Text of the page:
Archives for posts with tag: heating element

Informational content provided by Jamie at  Call on 07897 246779.

I was going to provide a link to the best definition of watts density available on the web, but they are in very short supply, so here goes.

Watts density is the amount of heating energy emanating from any given amount of surface area of the hot part of an element.

In Imperial Britain and the States, this is usually described in terms of watts per square inch, but could be expressed (to keep the Eurocrats happy) as watts per square cm, mm, or indeed, meter. But why bother?

For 8mm diameter elements, simply divide the heating power output (in watts) of the given element by the length of hot section, ie. subtracting the cold ends at either end of the element, which can be 2″, 4″, 6″ or any custom length.

So, for the benefit of a simple example, if we have a 1kW, 54″ element with 2″ cold sections, we first take 4″ (2 ends of 2″) of cold off the total length of the element to give our hot section, 50″. Then we divide the power output of 1000w by 50″ to give us a watts density of 20w/in².

Now imagine we have a 1kW, 104″ element with 2″ cold ends (c/e), giving a hot length of 100″, do the maths as above, and you should get a watts density of 10w/in². Now, picture an inch square in your mind, or draw it if you prefer. Now, fill the box with 10 or 20 little boxes, happy faces, “watt monsters”, whatever crumbles your cookie. The size of the square doesn’t change between the 2 examples, but the size of the contents do, more watts per square inch means more squashed, little watts trying to get out of the same space. Now draw a box, mentally or on paper, and squeeze 40 of your little watt icons in that box. While your at it, have think about how long a 1kW element with 2″ c/e, would need to be to give a watts density of 40w/in²?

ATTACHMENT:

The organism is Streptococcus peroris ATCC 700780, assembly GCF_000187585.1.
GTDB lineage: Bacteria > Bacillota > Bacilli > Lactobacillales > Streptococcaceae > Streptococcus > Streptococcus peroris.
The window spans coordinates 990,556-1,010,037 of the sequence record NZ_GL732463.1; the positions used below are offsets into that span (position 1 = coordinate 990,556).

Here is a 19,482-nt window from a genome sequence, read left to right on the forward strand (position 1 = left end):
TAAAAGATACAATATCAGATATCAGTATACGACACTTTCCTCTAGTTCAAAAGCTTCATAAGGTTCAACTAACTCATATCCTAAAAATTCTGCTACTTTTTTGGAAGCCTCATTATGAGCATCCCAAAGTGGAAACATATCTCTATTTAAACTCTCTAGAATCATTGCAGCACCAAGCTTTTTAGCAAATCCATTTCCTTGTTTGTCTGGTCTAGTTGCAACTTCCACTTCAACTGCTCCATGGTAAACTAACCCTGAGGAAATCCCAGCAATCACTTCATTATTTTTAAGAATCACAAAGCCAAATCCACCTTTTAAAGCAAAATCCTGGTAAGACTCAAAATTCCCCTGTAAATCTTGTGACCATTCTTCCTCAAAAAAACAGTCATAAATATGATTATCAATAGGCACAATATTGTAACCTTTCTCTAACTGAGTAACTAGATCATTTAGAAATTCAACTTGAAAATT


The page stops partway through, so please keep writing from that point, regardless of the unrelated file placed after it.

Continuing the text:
For the less imaginative among you, somebody kind drew this –

Watt Inch

Different watts densities are requires for different applications. Some are set in stone, for obvious reasons, such as oil heaters needing to be no more than 12w/in², others are a little more flexible and open to “interpretation”. ElementYoda always told me 5w/in² for elements in still air, but as can be seen below, grill elements can work at up to 42w/in². Fortunately, we don’t supply many of them, cos there wouldn’t be much of a guarantee at that top end. We are mainly suppliers of immersion heaters for water, with soft water being fine between 50-75w/in², but hard water being better suited to 40w/in² or below.

Our (Element Air) EA Range is rated at 27w/in², designed for forced air heating units, where the airflow needs to be 2m³/s. The simple way this is achieved is that every meter of element equates to 1kW, so if you want 3kW you have to bend/coil a 3m element into your available space.